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Researcher delivers first take on NetWeaver

Derek Prior, a Gartner research director, recently published a "First Take" on SAP's new NetWeaver platform, and highlighted its challenges and promise. Is NetWeaver good for everybody? Not necessarily, said Prior, who cautioned customers to ignore SAP's recent product name changes, and focus on what business processes they need to implement.

SAP has presented NetWeaver as a neutral alternative to IBM and Microsoft. NetWeaver also integrates with IBM's WebSphere (using J2EE) and Microsoft's .NET architecture. Still, Prior said that since NetWeaver runs only on SAP's proprietary platform, (the J2EE-based Web Application Server), he still considers NetWeaver as J2EE-centric.

There are four layers to the NetWeaver stack: enterprise portal; information integration (BW, KM and the new master data management products); SAP's Exchange Integration layer; and SAP's Web Application Server.

Much of SAP's installed base is already using pieces of the NetWeaver stack, whether or not they realize it. Prior answered questions for SearchSAP.com about NetWeaver, and Gartner's "First Take" on the platform.

Does it make sense to shift to NetWeaver as a strategic platform? Well, this is a big decision the client has to...

make. It's not that easy to answer. They have to look at their overall architecture and their existing environments. Then they have to decide whether they are going to build and customize most of their own applications. Here's the real question. Do you want to build composite cross-applications? Then it makes sense to use all of NetWeaver.

If you don't' need xApps you only need pieces of this stack. Indeed, most SAP customers probably have individual pieces. I would say one-third of all customers have got SAP's business warehouse. All will have the lowest layer of the stack, the Web application server, or its predecessor,. BASIS. We think about 1,000 of them have got the portal. But the newer pieces are the exchange infrastructure, knowledge management and the master data management. What do customers need to do?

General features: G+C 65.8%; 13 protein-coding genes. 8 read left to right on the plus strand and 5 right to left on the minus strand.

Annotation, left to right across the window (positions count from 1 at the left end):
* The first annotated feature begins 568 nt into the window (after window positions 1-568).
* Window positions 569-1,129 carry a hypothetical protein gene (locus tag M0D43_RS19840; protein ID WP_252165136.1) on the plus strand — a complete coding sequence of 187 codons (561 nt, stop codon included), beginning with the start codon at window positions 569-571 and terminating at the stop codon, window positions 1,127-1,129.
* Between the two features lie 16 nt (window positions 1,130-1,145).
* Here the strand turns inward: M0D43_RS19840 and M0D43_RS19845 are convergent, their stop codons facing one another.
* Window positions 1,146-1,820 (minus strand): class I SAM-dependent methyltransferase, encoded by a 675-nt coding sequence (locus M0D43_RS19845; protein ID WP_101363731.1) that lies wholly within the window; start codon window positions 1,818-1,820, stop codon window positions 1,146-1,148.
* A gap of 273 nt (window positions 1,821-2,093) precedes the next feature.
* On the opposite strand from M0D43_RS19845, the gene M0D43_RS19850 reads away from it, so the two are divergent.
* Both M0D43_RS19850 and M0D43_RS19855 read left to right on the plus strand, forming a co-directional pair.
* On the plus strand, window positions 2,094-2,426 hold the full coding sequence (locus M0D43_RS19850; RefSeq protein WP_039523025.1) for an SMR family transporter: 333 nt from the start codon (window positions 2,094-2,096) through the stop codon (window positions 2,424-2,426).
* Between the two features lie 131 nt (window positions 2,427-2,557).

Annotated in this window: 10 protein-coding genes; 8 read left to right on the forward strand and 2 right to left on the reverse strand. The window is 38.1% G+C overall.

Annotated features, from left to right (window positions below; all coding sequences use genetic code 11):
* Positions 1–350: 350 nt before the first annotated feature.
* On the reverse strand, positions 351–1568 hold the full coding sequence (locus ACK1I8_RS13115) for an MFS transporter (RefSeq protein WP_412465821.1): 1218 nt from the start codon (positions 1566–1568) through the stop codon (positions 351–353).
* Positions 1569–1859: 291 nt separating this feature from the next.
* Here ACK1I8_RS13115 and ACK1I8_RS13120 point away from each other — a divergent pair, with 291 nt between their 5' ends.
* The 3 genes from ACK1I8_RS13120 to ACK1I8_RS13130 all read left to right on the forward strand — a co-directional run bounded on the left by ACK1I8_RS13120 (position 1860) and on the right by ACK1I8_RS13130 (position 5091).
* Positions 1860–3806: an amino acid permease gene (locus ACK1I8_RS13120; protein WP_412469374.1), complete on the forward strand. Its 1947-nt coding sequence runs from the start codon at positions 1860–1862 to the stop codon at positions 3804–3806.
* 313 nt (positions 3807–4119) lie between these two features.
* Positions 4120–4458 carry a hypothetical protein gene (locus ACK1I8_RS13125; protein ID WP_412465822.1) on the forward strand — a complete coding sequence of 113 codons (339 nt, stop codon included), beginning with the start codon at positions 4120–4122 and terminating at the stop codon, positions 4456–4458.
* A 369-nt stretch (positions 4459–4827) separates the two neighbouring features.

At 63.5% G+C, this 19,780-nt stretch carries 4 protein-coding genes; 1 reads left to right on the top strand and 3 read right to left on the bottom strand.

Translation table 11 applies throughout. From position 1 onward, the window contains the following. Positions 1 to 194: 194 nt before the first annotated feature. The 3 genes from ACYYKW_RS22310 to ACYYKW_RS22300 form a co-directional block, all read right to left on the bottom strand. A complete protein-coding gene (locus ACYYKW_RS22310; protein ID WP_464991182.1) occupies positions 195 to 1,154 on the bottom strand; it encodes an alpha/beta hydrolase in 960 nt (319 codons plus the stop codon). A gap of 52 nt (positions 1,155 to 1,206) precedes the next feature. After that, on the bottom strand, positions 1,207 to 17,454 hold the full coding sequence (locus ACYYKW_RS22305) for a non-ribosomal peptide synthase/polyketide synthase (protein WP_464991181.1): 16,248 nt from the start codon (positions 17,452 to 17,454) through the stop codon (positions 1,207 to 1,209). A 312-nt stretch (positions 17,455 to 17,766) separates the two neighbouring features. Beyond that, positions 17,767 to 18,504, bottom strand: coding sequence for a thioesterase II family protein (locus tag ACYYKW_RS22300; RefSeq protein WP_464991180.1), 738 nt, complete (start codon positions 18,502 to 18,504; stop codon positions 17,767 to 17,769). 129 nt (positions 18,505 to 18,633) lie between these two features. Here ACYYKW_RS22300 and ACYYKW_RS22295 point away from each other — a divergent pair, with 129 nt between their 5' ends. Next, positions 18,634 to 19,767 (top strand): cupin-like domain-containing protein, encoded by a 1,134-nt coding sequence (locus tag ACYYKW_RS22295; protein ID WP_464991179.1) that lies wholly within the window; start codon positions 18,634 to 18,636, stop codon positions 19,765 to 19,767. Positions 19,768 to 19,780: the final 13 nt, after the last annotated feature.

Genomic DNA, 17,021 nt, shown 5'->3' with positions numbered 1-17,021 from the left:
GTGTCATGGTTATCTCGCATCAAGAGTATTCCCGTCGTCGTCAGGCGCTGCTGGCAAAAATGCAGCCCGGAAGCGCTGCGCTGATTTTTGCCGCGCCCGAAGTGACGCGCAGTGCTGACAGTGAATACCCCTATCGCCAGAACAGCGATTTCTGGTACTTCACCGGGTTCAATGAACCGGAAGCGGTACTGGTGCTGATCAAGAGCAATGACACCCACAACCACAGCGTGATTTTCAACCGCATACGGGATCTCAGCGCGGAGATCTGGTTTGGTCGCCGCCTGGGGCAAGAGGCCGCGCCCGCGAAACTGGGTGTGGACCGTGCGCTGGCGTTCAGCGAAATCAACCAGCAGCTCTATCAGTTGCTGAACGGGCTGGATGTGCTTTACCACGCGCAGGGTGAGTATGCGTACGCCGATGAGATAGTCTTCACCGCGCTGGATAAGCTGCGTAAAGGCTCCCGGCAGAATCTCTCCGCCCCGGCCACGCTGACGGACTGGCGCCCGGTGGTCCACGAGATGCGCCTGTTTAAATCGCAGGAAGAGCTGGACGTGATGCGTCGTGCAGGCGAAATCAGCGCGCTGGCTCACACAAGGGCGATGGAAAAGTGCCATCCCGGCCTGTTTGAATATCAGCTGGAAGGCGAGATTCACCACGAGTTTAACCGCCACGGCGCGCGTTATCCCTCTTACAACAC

They need to make sure they get the right advice in terms of how to use NetWeaver, and how it fits into their overall existing architecture. When you have instances of multiple BW's, all of these existing apps still represent a lot of work. So how do you really move forward bearing in mind you may have multiple instances. There are some fairly complex questions for customers to consider.


FOR MORE INFORMATION

Check out SearchSAP.com's FT on SAP weaves NetWeaver strategy.

To provide your feedback on this article, contact Ellen O'Brien.

What does SAP need to do now?
Overall, I think Shai Agassi (SAP executive board member) did a very good job of laying it out, and explaining the overall strategy. What they now need to do is cascade their message down through the field organization so that it can be clearly explained to customers. In the past, SAP has really had its challenges explaining complex issues. SAP is emphasizing neutrality. But where do they compete with companies such as IBM?
If you look at some of the upper layers of the technology stack, you can see that, yes, SAP is competing heavily with IBM WebSphere for the portal layer. There is definitely some competition there despite their stated neutrality. What is SAP's content master data management strategy?
What SAP is saying is that just about all enterprises have a real challenge in terms of managing their data. Customers have information that is needed by all their applications. But because the apps have their own version of master data, you have duplication, and you have not got synchronization. What SAP is saying is that they have products, and technology, and middleware, to do that. Is SAP really at the forefront of Web services?
SAP appears to be out in front here. Web services are emerging relatively slowly. Some of the standards are already there, but SAP is one of the leading vendors trying to develop their standards, and SAP implemented those standards through the NetWeaver layer.

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